Carving Out a Niche


Having millions of people within close proximity to your park is an important ingredient in the recipe for success, but how do different parks in different environments attract these people? Whether based in a concrete jungle or lush backcountry, these parks share a number of similarities. But the challenges—and advantages—they face in gaining mindshare differ.

WildPlay Element Parks operates six facilities, all in Canada, of both the urban and woodsy natures. Its newest attraction, set to open this summer, features a mix of each. Located at iconic Niagara Falls, WildPlay will debut a new zip line attraction that will plunge guests down into the well of the falls (imagine?), and also open an aerial adventure course that will help people both experience the falls and get educated about it.

Since guests will drive up the highway in town to the start of the zip line, it will begin with a most urban feel. The quad zip line then will tear over a 150-foot cliff, drop down into Niagara Gorge and past the falls below the rim.

“It has the juxtaposition of an incredible natural setting, but it is completely encapsulated in urban,” says Tom Benson, CEO of Wildplay. “It will be like ‘Jurassic Park.’ You’ll be transported into a different world, with the rumble of the falls and the green and lush surroundings.” Riders will disembark in the midst of the mist, and then ride an electric train from the base of the falls back to dry civilization.


WildPlay’s Niagara location will not require a lot of sophisticated marketing to bring visitors to the area—the falls attract millions of tourists each year. Benson sees this traffic as a natural ingredient for success at Niagara. “This is already a high profile tourist destination,” he says. “So the people are already here.” It won’t take much to promote visibility for the tour, either. The zip lines will be visible to all when they are viewing the falls.

“It’s going to be right in front of [the guests],” he says. “They’ll be able to see it all the time. You know, it is kind of like bungee jumping—if someone sees someone doing it, they take notice and think, ‘I can do that.’ At any time if we don’t have people [on the zip lines], we will get staff members to do it. Guests will see it and sign on.”

But that’s not the end of the park’s marketing plan. Benson says a big part of the park’s marketing will be directed at traditional travel writers. “Through that, people will become aware of us before they even leave their homes,” he says.

In Gatlinburg, Tenn., a new park debuting in a year also combines the two settings in one. The experience at Anakeesta will begin in a downtown environment, where guests load onto/into a Chondola (part chairlift, part gondola) for a ride that takes them up to a richly treed mountaintop where an aerial adventure course awaits. “What we are doing is taking them on a 10-minute ride that will move them from an urban environment to deep in nature,” says project development director Karen Bentz. “Eleven million people walk the streets of Gatlinburg each year. Now we are going to take and zip them away.”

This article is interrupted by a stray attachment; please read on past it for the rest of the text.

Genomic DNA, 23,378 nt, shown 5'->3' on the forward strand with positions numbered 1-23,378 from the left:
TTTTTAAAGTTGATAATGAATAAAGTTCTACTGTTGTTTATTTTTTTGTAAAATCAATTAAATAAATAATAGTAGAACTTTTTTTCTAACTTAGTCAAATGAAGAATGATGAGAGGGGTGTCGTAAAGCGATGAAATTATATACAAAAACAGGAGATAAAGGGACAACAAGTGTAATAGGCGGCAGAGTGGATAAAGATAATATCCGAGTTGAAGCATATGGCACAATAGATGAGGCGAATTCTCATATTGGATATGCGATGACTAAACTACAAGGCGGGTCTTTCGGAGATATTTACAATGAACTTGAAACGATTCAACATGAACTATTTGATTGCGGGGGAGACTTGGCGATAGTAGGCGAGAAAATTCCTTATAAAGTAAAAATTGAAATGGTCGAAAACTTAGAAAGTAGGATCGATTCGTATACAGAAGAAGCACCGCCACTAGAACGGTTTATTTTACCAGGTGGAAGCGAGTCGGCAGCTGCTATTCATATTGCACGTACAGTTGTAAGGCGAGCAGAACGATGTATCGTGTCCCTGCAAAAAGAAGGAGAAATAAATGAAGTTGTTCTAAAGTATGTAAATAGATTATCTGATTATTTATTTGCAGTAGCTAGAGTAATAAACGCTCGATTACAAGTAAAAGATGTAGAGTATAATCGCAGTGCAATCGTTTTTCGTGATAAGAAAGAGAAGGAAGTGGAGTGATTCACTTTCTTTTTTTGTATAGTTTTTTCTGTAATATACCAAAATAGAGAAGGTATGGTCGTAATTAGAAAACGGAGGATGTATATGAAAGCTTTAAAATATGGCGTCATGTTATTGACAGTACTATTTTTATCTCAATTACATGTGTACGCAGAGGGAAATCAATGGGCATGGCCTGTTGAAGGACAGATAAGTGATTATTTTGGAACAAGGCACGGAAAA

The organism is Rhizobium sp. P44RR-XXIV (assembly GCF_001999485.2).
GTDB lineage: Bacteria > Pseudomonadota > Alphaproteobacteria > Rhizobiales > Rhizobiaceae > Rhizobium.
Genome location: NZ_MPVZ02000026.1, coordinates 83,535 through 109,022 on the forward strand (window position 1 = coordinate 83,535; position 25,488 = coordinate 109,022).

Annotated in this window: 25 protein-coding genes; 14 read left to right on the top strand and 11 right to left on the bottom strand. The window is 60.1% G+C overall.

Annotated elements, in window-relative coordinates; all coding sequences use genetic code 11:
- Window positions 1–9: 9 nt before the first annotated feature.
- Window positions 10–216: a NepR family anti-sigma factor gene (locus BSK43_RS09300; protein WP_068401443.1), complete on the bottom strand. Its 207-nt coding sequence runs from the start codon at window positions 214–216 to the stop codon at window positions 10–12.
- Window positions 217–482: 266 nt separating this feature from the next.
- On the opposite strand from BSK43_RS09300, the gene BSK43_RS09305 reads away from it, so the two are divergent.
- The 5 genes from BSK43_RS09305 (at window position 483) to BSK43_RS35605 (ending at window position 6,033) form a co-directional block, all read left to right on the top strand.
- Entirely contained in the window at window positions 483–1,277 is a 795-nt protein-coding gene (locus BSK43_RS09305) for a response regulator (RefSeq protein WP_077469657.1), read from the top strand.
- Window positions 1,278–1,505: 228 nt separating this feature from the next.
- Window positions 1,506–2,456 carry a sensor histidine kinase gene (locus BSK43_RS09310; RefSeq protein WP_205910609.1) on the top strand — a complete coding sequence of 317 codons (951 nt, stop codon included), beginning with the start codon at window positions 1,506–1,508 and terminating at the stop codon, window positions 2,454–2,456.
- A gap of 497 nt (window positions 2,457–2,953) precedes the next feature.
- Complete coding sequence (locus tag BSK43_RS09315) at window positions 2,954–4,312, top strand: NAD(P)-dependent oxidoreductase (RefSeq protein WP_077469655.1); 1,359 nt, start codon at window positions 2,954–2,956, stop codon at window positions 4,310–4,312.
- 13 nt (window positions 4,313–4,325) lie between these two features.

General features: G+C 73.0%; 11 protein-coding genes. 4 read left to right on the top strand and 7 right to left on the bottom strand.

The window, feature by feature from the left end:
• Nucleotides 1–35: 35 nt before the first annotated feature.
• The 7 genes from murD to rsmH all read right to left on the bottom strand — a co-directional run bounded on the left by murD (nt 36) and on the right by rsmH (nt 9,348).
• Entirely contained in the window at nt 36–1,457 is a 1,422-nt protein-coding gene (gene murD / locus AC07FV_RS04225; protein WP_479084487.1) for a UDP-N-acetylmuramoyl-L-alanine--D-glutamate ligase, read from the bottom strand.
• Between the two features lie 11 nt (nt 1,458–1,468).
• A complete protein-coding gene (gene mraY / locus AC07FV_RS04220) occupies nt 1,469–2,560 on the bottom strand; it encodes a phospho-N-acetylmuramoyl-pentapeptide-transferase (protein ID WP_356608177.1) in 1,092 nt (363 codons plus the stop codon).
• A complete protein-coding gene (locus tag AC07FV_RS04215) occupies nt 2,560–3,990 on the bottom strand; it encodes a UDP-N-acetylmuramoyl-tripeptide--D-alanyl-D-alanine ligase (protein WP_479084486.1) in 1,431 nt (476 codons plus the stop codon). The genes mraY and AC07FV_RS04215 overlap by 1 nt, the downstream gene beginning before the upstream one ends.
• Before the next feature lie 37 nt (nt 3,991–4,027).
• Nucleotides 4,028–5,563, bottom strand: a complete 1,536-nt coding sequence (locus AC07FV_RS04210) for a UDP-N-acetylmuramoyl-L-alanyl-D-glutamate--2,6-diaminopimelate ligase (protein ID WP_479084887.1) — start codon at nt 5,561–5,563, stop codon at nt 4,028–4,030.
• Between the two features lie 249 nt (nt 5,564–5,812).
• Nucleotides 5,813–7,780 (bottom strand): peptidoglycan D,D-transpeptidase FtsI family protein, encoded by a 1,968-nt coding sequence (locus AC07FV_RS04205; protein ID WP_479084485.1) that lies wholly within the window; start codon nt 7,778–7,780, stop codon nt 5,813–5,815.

Their plan for success, she says, will rely not just on people noticing it’s there, but also on smart marketing. Like WildPlay’s Niagara Falls location, being noticed is not going be a huge challenge for Anakeesta, thanks in large part to the aquarium right across the street that draws 1.5 million visitors a year.

“People say, ‘If you build it they will come,’ but I don’t want to just sit back and hope they come,” says Bentz. “So you know what we are doing? We are putting a large amount into marketing our first year.” They’ll do that in a variety of ways, including social media, partnering with other attractions, and a big presence in traditional media.


In the Northeast, New Hampshire’s Loon Mountain Resort has to reach a more dispersed audience. Summer adventure has been offered since the ski resort was founded in 1966. In the beginning, scenic summer chair rides were a popular novelty, and have remained part of the mix—so much so that a gondola was later installed, with summer rides in mind. In 2012, the resort stepped up big time, adding a full adventure park and other attractions for folks to take on during the warm months.

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About Author

Moira McCarthy is a longtime journalist who serves as the winter sports editor (and columnist) at the Boston Herald. She has written for Snow Country, Ski, and Yankee Magazines as well as Disney Interactive, and for trade journal Ski Area Management. She is also a nationally known speaker on diabetes advocacy and life with diabetes, having written "Everything Parent's Guide to Juvenile Diabetes," as well as "Raising Teens With Diabetes: A Parent Survival Guide" and four other books. She has been involved with the Juvenile Diabetes Research Foundation for 17 years and was JDRF International Volunteer of the Year in 2007.

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